Picture this – you come across a girl in the darkest corner of a basement in an abandoned psychiatric hospital. The girl is tied up, shorn of all her clothes, on a hospital gurney with a dazed look in her eyes. What do you do?
‘Deadgirl‘ starts off from here. A movie from the heart of mid-state suburban America, this movie makes no statements about its small origins, what with its unknown cast and minimal production values that are unhindered by some telling cinematography and the staple diet that horror films run on – visual prosthetics with a lot of blood, pus, torn faces and disemboweled bodies.
While predictable to some extent, ‘Deadgirl’ uses an uncomfortable situation exacerbated by unmitigated violence that reflects the helplessness of the victim while making the viewer sorry for and then repulsed by the very same victim. It is a conflict that makes it hard to watch as the movie goes on and the perpetrators of violence are almost made sitting ducks against an immortal force of nature that may be of supernatural or other-worldly origins.
The ‘almost’ twist in the end, while predictable does not leave a lasting impression but justifies the irony that the movie is based on. Directors Marcel Sarmiento and Gadi Harel may not be auteurs in the horror genre, but they do have the knack for bringing out a cringe worthy subject in as laid back a way as possible. I am a horror buff but it takes a really strong movie to intimidate me and ‘Deadgirl’ did not do that.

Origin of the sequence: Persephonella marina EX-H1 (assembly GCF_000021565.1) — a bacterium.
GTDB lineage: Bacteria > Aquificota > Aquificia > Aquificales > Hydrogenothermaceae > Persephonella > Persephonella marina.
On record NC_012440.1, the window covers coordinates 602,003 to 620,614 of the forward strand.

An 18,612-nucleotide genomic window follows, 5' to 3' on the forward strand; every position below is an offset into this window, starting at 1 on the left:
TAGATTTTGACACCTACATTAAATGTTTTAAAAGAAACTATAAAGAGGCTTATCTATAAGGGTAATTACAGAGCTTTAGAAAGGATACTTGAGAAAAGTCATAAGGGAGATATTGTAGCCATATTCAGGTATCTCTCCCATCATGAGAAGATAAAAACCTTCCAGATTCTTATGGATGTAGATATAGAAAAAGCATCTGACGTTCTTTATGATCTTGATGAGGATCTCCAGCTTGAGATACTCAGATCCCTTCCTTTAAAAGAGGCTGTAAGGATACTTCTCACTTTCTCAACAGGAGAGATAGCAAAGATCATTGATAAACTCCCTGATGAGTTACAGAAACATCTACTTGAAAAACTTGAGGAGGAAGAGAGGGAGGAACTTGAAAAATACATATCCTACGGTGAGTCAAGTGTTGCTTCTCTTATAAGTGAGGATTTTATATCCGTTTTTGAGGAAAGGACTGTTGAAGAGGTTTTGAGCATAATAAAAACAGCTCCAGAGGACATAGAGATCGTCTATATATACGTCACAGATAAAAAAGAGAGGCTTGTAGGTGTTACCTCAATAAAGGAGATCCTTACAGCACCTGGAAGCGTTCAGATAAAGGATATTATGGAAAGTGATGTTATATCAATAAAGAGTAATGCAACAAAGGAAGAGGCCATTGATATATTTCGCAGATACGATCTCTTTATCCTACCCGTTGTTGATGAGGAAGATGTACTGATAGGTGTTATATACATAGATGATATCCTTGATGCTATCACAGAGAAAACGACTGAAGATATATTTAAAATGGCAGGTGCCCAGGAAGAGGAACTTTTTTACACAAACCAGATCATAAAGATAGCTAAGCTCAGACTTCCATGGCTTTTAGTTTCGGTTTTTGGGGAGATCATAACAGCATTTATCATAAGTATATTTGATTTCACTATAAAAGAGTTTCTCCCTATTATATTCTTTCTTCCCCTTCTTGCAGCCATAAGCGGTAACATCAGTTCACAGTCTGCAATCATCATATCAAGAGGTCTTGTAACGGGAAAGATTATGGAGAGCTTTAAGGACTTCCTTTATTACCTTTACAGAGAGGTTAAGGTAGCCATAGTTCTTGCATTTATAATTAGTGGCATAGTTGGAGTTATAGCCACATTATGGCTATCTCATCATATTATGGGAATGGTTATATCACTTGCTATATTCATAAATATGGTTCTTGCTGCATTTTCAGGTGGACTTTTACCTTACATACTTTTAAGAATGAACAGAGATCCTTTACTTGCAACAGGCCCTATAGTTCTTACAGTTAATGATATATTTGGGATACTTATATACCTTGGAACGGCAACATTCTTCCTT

‘Deadgirl’ is not a statement making film, unlike ‘A Serbian Film‘ which according to its director was actually a film that had a patriotic Serbian undertone. That makes me wonder what the Serbs are going to do next. Make Slobodan Milosevic’s corpse immortal and go on giving him enemas till he skips the border into Transylvania to join some blood letting marauder of virgins and they happily skip and jump across borders covering every nation under the UN.
‘Deadgirl’ is not pretentious – that I will give, but when you have the lead character in this film looking like Edward Cullen with a sullen face waiting to perhaps sink some fangs into every soft tissue he finds, you can’t help but get some ‘Twilight‘y goose bumps that keep growing with the introduction of some High School Musical like scenes of male bravado and female cheer of the same. Don’t be mistaken, you still need to be well overage to watch this movie. Leave ‘Twilight’ for the animal activists waiting to picket some cruelty to werewolves thing.